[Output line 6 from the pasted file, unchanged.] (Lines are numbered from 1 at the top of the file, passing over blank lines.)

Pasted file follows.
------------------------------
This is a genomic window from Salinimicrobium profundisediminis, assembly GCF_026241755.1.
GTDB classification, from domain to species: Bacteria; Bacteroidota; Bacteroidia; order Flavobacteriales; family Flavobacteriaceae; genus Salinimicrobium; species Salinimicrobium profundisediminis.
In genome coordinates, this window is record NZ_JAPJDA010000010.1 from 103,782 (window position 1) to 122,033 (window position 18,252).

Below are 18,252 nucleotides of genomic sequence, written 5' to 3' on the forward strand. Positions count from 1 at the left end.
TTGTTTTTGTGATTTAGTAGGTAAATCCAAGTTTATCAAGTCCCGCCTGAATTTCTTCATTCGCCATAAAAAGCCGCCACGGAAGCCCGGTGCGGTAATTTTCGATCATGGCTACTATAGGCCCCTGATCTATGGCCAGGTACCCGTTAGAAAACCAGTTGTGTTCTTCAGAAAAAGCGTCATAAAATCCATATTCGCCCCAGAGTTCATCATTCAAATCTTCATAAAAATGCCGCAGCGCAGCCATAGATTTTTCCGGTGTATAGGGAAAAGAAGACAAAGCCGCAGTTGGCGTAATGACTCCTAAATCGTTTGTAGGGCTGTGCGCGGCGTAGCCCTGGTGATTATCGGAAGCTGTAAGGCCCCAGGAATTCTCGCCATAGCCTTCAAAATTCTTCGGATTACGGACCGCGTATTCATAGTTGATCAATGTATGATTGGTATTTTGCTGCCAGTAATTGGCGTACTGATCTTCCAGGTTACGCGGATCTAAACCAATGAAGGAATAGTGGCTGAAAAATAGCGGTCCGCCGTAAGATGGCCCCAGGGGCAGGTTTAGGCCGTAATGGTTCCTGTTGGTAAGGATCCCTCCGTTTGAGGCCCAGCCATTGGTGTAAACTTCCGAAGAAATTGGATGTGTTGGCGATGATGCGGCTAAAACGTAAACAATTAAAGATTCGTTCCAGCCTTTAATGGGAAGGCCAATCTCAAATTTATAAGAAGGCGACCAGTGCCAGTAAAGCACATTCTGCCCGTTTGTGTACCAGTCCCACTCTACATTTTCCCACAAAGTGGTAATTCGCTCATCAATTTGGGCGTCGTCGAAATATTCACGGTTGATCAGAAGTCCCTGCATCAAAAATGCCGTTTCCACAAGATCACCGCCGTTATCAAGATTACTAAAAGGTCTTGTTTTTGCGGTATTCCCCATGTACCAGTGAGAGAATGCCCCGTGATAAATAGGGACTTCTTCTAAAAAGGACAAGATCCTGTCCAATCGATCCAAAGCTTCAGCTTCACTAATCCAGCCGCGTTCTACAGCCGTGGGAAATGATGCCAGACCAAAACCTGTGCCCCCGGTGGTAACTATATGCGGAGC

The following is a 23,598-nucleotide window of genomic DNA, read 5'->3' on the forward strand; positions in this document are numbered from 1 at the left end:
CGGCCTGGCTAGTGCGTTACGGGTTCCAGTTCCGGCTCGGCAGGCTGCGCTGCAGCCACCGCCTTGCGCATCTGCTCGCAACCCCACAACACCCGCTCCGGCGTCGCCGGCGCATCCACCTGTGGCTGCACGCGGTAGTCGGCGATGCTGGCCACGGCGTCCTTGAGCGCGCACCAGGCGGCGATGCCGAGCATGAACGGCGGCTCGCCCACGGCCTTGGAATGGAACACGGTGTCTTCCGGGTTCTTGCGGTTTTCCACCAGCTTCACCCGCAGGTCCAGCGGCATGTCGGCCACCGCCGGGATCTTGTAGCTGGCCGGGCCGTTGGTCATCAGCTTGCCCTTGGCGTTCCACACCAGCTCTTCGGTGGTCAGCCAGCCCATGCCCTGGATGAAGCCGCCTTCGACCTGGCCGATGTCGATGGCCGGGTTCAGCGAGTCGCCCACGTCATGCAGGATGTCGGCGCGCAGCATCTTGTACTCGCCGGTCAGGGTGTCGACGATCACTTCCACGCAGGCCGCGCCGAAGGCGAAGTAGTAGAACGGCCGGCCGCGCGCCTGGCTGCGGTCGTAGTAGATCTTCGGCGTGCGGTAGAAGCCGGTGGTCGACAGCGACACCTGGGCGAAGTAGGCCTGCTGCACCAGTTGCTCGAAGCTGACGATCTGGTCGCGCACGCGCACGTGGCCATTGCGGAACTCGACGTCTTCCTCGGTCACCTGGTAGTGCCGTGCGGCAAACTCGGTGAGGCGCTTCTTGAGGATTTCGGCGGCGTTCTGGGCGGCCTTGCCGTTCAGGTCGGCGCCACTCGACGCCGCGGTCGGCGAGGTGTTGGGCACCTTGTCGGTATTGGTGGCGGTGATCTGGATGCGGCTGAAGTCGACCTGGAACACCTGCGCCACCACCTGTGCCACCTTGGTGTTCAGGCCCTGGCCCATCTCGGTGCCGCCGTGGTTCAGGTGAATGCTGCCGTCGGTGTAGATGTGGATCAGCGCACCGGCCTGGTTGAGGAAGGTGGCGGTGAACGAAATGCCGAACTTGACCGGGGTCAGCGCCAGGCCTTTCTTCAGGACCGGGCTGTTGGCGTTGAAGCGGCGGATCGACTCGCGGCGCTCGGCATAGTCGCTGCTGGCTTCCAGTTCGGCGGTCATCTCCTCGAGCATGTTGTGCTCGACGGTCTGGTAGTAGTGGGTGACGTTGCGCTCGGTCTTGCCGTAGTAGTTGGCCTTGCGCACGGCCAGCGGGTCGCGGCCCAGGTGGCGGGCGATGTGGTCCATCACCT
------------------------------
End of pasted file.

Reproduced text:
The following is a 23,598-nucleotide window of genomic DNA, read 5'->3' on the forward strand; positions in this document are numbered from 1 at the left end: